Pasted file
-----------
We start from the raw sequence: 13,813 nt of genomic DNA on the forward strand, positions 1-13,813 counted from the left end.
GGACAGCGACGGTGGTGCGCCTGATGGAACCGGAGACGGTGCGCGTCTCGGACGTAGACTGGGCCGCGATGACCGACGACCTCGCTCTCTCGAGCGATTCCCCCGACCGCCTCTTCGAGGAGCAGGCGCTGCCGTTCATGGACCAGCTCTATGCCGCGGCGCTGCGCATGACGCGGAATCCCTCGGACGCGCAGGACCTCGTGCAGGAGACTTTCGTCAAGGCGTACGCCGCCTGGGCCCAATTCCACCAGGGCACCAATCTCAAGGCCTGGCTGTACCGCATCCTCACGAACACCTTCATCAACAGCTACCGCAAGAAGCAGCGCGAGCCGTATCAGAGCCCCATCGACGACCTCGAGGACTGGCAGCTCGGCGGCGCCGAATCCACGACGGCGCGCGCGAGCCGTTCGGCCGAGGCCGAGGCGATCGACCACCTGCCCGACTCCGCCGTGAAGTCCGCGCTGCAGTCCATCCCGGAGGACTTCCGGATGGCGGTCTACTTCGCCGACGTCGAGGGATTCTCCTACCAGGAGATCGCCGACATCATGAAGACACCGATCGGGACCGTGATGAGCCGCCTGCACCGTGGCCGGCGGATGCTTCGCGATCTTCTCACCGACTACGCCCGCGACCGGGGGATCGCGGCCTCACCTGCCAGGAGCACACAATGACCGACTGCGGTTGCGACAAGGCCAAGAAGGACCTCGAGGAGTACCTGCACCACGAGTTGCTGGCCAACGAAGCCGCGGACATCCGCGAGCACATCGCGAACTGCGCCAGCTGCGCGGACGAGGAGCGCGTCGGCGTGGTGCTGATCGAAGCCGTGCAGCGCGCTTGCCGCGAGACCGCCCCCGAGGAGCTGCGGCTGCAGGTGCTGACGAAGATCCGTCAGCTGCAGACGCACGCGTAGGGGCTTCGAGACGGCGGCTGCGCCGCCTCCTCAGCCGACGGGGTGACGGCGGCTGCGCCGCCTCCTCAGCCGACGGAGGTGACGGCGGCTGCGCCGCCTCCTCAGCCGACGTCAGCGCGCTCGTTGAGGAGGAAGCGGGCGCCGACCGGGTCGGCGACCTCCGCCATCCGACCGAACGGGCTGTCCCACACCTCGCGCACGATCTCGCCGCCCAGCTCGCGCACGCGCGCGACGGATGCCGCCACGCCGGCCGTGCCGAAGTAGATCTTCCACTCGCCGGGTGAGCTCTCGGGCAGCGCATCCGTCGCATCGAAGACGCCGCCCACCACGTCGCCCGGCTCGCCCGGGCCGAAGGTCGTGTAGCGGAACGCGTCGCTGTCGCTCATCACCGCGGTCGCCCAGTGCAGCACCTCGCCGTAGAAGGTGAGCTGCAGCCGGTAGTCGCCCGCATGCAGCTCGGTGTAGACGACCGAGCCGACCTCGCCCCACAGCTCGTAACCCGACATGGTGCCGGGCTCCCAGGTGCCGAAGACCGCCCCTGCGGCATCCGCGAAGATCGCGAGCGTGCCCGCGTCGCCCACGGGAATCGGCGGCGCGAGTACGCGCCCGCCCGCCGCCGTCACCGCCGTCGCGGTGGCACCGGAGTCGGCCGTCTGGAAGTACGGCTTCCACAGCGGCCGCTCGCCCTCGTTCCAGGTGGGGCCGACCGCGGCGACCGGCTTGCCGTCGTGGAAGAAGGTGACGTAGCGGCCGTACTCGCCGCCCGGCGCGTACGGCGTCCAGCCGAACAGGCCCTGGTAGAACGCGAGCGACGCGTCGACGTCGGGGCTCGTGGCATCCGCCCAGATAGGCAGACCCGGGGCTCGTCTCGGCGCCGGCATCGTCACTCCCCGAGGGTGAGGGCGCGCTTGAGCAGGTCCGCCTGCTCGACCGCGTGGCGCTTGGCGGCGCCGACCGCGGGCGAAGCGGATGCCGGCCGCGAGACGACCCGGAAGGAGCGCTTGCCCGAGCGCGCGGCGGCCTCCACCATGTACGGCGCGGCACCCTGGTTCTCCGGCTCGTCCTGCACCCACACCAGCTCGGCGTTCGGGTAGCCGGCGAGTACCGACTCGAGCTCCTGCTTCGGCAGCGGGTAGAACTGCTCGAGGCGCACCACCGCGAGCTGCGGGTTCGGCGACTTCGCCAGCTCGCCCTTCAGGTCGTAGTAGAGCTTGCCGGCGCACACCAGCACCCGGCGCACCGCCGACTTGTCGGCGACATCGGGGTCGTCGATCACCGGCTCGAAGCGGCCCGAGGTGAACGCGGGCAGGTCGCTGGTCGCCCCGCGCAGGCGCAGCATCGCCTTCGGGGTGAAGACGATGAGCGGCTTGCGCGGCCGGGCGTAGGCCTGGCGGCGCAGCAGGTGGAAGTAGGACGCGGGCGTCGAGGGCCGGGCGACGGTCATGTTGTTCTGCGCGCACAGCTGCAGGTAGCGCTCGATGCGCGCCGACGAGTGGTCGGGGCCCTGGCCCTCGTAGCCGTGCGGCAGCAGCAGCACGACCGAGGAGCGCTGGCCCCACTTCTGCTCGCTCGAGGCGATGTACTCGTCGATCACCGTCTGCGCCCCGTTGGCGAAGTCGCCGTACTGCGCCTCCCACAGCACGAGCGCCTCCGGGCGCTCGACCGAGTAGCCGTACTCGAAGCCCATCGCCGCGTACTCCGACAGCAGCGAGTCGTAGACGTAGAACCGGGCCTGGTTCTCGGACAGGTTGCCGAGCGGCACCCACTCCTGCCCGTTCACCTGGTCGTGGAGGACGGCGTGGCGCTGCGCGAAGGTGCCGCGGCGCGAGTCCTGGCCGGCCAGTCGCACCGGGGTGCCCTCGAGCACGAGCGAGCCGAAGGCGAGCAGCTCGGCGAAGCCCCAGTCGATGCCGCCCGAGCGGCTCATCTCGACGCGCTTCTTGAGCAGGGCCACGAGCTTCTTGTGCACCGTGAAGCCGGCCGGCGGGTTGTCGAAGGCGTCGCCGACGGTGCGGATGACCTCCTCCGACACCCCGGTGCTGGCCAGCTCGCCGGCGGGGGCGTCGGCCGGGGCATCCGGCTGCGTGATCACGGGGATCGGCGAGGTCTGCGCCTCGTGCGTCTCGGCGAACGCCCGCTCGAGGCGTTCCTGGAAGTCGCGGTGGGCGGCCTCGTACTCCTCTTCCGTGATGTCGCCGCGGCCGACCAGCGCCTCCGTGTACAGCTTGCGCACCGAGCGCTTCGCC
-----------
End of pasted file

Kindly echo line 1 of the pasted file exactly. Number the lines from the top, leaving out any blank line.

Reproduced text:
We start from the raw sequence: 13,813 nt of genomic DNA on the forward strand, positions 1-13,813 counted from the left end.